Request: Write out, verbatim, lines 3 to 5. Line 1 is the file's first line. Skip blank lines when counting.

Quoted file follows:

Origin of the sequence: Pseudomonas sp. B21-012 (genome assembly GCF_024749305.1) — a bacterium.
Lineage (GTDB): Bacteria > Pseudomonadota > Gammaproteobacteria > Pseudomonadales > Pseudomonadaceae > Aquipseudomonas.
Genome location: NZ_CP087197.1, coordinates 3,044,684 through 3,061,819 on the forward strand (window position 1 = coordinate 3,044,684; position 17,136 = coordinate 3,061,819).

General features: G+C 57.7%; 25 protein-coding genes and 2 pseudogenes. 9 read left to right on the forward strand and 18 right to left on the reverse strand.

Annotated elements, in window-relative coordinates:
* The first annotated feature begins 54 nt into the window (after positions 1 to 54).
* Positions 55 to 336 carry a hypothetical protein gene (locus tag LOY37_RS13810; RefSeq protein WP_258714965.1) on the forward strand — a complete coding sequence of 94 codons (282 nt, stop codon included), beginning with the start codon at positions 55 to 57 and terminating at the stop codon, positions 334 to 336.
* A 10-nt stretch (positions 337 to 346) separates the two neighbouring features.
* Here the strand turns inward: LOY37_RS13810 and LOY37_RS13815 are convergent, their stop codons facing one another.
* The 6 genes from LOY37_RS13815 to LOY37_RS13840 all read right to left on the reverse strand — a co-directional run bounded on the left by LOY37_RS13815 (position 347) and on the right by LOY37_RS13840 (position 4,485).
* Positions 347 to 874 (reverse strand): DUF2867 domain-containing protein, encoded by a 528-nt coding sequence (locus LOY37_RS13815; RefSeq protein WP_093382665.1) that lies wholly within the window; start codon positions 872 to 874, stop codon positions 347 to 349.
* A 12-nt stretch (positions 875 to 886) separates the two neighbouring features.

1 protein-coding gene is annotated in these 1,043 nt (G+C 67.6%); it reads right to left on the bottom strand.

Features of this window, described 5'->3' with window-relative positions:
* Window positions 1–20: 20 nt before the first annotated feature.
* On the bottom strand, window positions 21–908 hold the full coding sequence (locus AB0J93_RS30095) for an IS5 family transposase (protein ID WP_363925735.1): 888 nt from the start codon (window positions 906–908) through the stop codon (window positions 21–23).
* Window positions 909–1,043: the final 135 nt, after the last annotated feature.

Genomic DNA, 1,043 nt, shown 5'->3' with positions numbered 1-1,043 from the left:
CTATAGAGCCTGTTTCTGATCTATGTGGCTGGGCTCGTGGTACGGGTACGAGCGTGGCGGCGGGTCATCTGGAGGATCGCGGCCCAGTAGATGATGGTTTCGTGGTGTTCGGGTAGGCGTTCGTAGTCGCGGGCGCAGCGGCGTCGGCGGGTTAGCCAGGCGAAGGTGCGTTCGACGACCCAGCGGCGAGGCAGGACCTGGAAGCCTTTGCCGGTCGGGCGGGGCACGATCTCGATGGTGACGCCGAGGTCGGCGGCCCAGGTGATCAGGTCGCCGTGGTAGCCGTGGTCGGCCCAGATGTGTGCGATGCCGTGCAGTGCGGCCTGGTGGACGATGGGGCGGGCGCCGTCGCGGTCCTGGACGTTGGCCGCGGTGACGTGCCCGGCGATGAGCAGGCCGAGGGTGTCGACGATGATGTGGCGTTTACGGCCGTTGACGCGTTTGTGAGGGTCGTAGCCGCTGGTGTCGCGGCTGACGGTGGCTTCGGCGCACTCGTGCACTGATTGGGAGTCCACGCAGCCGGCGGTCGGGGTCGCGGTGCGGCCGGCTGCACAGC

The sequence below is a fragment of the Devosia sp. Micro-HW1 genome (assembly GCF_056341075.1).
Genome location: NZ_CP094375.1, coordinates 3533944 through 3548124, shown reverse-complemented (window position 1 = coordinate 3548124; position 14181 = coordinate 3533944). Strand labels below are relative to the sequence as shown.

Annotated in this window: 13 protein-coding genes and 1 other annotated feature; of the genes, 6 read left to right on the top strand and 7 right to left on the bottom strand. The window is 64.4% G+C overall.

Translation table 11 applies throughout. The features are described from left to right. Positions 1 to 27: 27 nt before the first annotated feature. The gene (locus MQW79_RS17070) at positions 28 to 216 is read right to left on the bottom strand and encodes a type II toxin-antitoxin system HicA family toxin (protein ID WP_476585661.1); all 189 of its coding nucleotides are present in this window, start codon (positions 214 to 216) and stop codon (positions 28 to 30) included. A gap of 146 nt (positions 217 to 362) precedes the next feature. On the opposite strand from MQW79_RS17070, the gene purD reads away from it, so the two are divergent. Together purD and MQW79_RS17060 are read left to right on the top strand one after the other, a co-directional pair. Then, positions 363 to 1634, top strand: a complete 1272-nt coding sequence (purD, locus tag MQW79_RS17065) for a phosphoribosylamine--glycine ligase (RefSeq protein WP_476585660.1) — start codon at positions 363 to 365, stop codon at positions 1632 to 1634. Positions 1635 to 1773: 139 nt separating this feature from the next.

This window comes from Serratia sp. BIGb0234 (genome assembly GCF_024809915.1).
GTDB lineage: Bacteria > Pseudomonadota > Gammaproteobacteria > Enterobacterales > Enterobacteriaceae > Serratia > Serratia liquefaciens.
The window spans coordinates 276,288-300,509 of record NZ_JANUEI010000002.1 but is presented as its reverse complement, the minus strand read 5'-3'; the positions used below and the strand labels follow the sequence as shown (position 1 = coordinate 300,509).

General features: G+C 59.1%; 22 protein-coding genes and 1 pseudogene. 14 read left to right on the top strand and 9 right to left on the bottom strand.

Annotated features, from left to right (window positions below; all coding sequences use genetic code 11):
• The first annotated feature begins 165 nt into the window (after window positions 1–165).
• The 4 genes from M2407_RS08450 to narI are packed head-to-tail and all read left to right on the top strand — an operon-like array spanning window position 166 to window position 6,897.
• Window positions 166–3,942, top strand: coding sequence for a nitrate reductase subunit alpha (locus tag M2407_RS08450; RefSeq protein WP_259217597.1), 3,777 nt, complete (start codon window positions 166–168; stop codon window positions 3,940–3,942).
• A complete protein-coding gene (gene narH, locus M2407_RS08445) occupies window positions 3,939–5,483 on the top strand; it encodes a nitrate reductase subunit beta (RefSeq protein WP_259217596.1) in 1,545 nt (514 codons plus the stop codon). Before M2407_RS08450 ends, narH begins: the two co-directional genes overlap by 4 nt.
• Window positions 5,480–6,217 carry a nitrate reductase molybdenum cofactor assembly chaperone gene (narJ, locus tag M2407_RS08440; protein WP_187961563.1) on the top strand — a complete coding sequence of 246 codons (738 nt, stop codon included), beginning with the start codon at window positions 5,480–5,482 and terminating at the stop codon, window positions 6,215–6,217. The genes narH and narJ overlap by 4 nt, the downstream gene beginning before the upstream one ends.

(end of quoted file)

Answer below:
Genome location: NZ_CP087197.1, coordinates 3,044,684 through 3,061,819 on the forward strand (window position 1 = coordinate 3,044,684; position 17,136 = coordinate 3,061,819).

General features: G+C 57.7%; 25 protein-coding genes and 2 pseudogenes. 9 read left to right on the forward strand and 18 right to left on the reverse strand.

Annotated elements, in window-relative coordinates: